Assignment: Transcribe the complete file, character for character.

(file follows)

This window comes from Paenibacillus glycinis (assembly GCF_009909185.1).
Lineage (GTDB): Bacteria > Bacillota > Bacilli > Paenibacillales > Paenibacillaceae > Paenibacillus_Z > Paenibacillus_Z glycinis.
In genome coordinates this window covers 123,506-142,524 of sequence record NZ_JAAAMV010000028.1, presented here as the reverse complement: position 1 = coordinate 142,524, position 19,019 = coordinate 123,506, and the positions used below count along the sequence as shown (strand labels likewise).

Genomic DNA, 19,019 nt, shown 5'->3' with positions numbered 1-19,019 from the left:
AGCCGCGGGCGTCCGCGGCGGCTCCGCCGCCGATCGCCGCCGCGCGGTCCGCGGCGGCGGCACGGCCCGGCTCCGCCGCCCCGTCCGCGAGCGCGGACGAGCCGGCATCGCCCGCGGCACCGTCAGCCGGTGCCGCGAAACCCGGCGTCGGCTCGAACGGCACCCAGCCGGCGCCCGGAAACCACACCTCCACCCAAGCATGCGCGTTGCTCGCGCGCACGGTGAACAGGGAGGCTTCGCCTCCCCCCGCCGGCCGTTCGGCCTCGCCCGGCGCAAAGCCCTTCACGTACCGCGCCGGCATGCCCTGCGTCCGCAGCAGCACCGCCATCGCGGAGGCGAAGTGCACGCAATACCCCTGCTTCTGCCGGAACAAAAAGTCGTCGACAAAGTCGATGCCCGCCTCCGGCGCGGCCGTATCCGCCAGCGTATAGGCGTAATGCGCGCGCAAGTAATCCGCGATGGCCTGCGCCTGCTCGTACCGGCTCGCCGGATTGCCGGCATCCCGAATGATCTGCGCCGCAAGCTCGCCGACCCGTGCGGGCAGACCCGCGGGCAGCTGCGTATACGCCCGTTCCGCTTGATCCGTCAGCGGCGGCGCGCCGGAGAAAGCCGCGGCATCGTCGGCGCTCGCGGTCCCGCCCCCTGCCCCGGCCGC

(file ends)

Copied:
This window comes from Paenibacillus glycinis (assembly GCF_009909185.1).
Lineage (GTDB): Bacteria > Bacillota > Bacilli > Paenibacillales > Paenibacillaceae > Paenibacillus_Z > Paenibacillus_Z glycinis.
In genome coordinates this window covers 123,506-142,524 of sequence record NZ_JAAAMV010000028.1, presented here as the reverse complement: position 1 = coordinate 142,524, position 19,019 = coordinate 123,506, and the positions used below count along the sequence as shown (strand labels likewise).

Genomic DNA, 19,019 nt, shown 5'->3' with positions numbered 1-19,019 from the left:
AGCCGCGGGCGTCCGCGGCGGCTCCGCCGCCGATCGCCGCCGCGCGGTCCGCGGCGGCGGCACGGCCCGGCTCCGCCGCCCCGTCCGCGAGCGCGGACGAGCCGGCATCGCCCGCGGCACCGTCAGCCGGTGCCGCGAAACCCGGCGTCGGCTCGAACGGCACCCAGCCGGCGCCCGGAAACCACACCTCCACCCAAGCATGCGCGTTGCTCGCGCGCACGGTGAACAGGGAGGCTTCGCCTCCCCCCGCCGGCCGTTCGGCCTCGCCCGGCGCAAAGCCCTTCACGTACCGCGCCGGCATGCCCTGCGTCCGCAGCAGCACCGCCATCGCGGAGGCGAAGTGCACGCAATACCCCTGCTTCTGCCGGAACAAAAAGTCGTCGACAAAGTCGATGCCCGCCTCCGGCGCGGCCGTATCCGCCAGCGTATAGGCGTAATGCGCGCGCAAGTAATCCGCGATGGCCTGCGCCTGCTCGTACCGGCTCGCCGGATTGCCGGCATCCCGAATGATCTGCGCCGCAAGCTCGCCGACCCGTGCGGGCAGACCCGCGGGCAGCTGCGTATACGCCCGTTCCGCTTGATCCGTCAGCGGCGGCGCGCCGGAGAAAGCCGCGGCATCGTCGGCGCTCGCGGTCCCGCCCCCTGCCCCGGCCGC